Tokyo is looking to slash the price tag for the 2020 Summer Olympics by $1.7 billion through scrapping or scaling back plans to build new facilities amid fears over spiralling costs.
Recent estimates put the bill for the venues, including the construction of 10 new facilities, at 450 billion yen ($3.8 billion) — three times the initial estimate — triggering renewed belt-tightening measures and even calls to use existing venues as far away as Osaka.
“We reviewed our facility plans after the expense swelled due to unexpected additional construction works and surging costs of construction in general,” Katsura Enyo, senior official at the Tokyo metropolitan government’s 2020 Games planning division, told AFP on Thursday.
“We presented the revised plan to the IOC (International Olympic Committee) and I think we gained their understanding. What’s important is that we build facilities that Tokyoites still find useful after the Olympics are over.”
IOC vice president John Coates has urged Japanese officials to look into the possibility of holding more sports outside Tokyo, which would represent an embarrassing detour from the city’s bid plan promising that virtually all events would take place within eight kilometres (five miles) of the Olympic village.
Tokyo’s compact bid had been a key factor in beating Istanbul and Madrid for the rights to host the 2020 Games, but Coates suggested basketball preliminaries could be played in Osaka, 400 kilometres west of Tokyo.
“We should make the maximum use of existing facilities, and that overrides the eight kilometre philosophy which we had as part of the bid,” he said after a visit to Tokyo.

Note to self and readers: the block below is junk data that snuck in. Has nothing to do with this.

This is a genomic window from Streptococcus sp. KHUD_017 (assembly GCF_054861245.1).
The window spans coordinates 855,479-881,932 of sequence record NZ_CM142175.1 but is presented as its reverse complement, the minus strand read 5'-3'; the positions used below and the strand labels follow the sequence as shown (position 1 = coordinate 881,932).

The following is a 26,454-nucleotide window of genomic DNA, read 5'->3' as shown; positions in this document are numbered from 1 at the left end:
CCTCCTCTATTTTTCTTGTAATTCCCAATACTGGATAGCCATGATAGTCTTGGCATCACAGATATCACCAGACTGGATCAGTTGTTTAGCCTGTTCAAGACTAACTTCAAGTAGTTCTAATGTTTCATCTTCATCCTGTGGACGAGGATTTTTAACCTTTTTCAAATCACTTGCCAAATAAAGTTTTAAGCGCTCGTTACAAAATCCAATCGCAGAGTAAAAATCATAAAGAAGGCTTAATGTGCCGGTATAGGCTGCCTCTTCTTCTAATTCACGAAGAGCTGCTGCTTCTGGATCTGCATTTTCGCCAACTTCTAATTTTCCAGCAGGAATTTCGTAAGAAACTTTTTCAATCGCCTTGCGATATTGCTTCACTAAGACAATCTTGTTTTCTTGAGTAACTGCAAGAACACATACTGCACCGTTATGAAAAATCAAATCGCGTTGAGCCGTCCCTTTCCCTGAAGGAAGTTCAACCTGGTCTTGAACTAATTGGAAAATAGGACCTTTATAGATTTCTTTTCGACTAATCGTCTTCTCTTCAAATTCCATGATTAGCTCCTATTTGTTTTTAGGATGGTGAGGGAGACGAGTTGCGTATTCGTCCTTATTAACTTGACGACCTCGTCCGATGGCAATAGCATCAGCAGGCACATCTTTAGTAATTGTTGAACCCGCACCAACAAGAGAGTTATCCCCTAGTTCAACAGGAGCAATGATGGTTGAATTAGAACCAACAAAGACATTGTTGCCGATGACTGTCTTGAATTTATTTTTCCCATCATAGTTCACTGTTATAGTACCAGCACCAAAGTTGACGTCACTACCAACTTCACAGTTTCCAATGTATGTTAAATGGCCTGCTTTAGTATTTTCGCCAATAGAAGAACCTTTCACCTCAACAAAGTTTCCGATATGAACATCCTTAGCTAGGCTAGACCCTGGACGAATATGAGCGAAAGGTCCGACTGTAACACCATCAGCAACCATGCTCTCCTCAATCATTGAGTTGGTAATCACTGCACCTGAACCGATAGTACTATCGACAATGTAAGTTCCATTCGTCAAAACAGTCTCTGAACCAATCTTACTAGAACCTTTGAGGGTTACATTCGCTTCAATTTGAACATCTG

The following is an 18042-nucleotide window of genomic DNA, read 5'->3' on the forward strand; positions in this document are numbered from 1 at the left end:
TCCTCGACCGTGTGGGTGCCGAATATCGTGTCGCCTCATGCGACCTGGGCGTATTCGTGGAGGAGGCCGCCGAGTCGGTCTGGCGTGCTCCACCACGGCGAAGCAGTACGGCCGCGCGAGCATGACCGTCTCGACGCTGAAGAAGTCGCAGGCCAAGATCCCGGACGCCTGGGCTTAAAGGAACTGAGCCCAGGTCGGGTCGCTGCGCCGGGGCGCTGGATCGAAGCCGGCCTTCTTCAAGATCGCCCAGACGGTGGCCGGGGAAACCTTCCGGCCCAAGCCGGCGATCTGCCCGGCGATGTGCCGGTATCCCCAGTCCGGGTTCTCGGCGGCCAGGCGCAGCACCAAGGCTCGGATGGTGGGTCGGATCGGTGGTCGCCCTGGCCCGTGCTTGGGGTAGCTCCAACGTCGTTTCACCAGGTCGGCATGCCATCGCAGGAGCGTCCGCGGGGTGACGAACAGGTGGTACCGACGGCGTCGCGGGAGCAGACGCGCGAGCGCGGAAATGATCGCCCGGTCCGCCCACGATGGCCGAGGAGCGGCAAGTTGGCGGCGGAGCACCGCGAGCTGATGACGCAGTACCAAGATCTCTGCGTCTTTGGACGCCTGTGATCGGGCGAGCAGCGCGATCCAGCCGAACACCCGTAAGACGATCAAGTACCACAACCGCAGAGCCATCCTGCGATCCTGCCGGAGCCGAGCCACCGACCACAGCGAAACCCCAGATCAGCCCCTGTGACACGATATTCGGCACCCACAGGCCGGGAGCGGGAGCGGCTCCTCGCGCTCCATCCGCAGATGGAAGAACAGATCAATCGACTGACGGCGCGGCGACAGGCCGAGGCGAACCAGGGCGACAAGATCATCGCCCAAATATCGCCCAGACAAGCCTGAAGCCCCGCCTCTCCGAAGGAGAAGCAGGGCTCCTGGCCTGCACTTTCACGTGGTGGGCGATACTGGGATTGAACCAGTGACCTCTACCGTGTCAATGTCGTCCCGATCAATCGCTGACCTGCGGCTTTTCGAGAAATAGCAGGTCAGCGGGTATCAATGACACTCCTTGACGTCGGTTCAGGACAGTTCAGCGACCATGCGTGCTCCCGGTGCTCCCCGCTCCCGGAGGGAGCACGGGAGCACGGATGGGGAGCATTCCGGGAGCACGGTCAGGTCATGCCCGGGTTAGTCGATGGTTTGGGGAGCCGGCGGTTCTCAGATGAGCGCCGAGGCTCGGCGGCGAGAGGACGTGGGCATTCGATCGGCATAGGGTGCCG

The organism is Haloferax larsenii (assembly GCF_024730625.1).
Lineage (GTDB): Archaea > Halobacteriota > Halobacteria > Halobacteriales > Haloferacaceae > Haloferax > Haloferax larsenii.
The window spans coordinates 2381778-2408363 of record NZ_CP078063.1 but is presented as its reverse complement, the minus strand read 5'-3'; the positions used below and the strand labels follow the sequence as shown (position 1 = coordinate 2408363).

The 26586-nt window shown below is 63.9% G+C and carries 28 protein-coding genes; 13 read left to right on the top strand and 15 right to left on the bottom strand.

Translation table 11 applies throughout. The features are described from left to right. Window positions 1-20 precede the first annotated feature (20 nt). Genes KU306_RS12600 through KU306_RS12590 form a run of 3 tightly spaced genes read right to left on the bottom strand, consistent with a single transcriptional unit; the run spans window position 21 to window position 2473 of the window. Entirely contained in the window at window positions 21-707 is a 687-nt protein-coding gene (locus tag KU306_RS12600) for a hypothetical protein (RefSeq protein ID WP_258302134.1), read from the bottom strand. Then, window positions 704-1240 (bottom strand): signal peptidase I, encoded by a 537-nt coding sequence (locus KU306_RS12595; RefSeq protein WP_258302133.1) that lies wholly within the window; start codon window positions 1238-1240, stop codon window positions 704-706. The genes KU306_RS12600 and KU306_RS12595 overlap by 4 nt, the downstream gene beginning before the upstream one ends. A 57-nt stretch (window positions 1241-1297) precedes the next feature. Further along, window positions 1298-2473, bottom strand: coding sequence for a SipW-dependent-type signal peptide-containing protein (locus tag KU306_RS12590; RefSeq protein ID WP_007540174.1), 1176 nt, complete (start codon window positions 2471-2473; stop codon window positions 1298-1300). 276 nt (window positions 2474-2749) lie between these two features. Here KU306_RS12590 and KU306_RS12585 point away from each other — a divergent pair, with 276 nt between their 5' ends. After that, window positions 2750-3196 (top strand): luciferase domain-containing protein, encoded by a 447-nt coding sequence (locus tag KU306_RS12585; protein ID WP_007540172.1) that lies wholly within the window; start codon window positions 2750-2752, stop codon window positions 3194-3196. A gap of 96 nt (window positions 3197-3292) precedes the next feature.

“We suggested to the organising committee that for the preliminaries for basketball, just as for football, they may care to look at cities like Osaka that might have large venues.”
Tokyo staged Asia’s first Olympics in 1964 when the Japanese government unveiled the iconic Bullet Train, symbolising the country’s rise from humiliating defeat in World War II to its emergence as a major international player.
The 2020 Games are expected to boost the Japanese economy by an estimated three trillion yen as building and tourism-related stimulus power growth, with about half the bonanza going into Tokyo’s coffers.
However, Tokyo Governor Yoichi Masuzoe ordered a review of the building plans due to budget concerns earlier this year, and a new main basketball venue could be ditched in favour of an existing arena 25 kilometres north of the capital, while badminton could also be shunted a similar distance away.
Some preliminary matches for the 2020 football tournament will take place in parts of northeast Japan ravaged by the 2011 tsunami in a bid to boost local economies.
“It’s not only about money,” insisted Enyo. “It’s also about how to keep green areas pristine and making sure facilities are user-friendly.”
“We want to be sure we leave a good legacy from the Olympics. Regarding the fine details for each venue we will continue to consult with relevant sports associations,” he said.